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Subject: Re: [boost] [intrusive] More features for treap?
From: Phil Endecott (spam_from_boost_dev_at_[hidden])
Date: 2014-10-20 12:38:48

> Ion Gazta?aga <igaztanaga_at_[hidden]> wrote:
> El 20/10/2014 15:16, Phil Endecott escribi?:
>> Dear All,
>> I've been looking at Boost.Intrusive's treap, and finding that
>> it doesn't quite do what I need.
>> Here's an example: say I have data about earthquakes in the form
>> (date, magnitude, description). I can store that in a treap
>> with date as the key and magnitude as the priority. Now I'd
>> like to be able to do operations like:
>> - Find the strongest earthquake between dates A and B.
>> - Iterate over all the earthquakes with magnitude > X in date order.
>> - For each year (or month, or decade etc) find the strongest quake.
>> The first two are straightforward in a treap, but the current
>> Boost.Intrusive API doesn't (AFAICT) let me do it. (The third
>> one is less obvious.)
>> I have been wondering how the API could most easily be extended
>> to support this sort of thing, and I'm coming to the conclusion
>> that it is probably best to expose the actual tree structure so
>> that the algorithms for these operations can be implemented
>> explicitly by the user code. I have had similar thoughts in the
>> past about other trees i.e. augmented trees to implement interval
>> trees; the choice is either (a) implement these things inside
>> Boost.Intrusive; (b) don't use Boost.Intrusive at all; (c) extend
>> the intrusive API to expose the actual tree structure. In cases
>> like these extensions to treap, the new operations are simple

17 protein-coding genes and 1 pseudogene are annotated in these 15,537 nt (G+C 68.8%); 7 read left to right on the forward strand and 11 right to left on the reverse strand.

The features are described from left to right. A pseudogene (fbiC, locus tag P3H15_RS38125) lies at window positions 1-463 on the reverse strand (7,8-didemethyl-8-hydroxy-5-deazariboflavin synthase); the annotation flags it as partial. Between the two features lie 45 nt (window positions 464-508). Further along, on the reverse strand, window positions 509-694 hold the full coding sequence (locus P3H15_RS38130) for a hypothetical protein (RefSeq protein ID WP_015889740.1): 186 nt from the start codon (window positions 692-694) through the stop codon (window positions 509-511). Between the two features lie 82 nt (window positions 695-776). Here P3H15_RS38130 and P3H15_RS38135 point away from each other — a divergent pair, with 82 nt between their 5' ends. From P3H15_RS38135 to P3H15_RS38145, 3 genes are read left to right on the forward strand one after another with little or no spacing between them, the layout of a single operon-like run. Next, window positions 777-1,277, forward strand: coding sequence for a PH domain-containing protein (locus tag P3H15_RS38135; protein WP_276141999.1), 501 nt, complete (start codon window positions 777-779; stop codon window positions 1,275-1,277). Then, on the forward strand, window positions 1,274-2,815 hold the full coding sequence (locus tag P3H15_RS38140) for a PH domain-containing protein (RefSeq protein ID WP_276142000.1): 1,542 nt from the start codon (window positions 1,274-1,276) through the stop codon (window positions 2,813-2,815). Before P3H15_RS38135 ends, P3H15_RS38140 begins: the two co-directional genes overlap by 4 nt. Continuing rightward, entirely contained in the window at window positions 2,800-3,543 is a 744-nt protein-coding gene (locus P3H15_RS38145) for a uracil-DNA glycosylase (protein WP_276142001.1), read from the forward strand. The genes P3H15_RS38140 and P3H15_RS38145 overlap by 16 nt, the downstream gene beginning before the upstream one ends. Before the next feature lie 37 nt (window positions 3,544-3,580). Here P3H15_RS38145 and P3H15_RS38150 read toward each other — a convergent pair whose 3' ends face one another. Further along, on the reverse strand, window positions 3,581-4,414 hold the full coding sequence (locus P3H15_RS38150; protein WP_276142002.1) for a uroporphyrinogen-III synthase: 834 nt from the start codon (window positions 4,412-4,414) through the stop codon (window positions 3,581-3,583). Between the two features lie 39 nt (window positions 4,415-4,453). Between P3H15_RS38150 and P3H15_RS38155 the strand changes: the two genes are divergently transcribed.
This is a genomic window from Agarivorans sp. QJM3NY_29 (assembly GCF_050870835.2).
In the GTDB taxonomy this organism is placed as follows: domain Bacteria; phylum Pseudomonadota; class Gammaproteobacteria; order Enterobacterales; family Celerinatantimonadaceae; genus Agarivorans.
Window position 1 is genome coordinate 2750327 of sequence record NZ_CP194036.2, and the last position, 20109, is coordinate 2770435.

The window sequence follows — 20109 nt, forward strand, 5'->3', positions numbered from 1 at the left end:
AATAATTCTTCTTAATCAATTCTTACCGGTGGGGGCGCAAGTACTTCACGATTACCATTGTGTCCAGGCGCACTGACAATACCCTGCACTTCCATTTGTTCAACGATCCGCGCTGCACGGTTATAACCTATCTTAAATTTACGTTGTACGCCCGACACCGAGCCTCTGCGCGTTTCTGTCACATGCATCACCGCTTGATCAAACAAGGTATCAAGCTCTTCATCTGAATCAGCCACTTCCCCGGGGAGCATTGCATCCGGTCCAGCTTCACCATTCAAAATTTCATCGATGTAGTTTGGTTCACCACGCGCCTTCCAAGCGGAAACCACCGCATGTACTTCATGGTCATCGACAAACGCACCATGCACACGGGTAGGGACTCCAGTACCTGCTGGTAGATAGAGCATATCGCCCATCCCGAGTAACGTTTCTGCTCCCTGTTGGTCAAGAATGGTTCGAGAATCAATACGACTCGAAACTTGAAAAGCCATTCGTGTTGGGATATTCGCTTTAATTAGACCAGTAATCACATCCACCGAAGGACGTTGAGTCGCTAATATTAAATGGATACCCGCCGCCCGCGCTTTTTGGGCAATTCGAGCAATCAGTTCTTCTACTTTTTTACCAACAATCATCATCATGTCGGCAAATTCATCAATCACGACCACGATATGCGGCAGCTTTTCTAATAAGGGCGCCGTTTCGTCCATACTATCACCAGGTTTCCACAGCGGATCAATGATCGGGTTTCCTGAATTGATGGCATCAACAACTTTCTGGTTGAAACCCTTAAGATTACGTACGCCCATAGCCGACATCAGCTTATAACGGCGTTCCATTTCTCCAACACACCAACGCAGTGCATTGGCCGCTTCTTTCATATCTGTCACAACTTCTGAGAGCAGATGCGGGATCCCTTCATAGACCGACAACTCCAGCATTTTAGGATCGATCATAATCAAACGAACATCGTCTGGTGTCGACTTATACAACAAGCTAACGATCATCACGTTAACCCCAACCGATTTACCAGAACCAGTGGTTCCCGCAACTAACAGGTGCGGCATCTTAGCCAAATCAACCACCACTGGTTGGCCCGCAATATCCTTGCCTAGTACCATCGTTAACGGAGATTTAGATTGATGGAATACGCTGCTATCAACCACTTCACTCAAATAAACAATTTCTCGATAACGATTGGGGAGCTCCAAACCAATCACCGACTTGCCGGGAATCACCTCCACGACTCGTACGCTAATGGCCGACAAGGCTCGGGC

>> compared to the complexities of inserting and erasing elements;
>> being able to use the existing implementations of those operations
>> while adding other (non-mutating?) features would save a lot of
>> work.
>> Any thoughts anyone?
> There are several proposals to implement augmented trees in
> Boost.Intrusive. I haven't reviewed them because I don't know much about
> augmented data structures and because of lack of time. Boost.Intrusive
> tree-like containers reuse binary search tree algorithms and
> implementing augmented data structures for all containers could be
> feasible. Matei David did the last effort:

Looking at that, I find it really hard to see what has been added.
I think my git skills are lacking.

> I haven't reviewed the implementation because of lack of time but it
> sounds promising.
> In any case, accessing tree internals might be useful in newer use
> cases. When you talk about "exposing the tree structure", what do you
> have in mind? Which kind of information do you need?

I was imagining left(), right() and parent() on either the nodes
or the iterators.

Regards, Phil.

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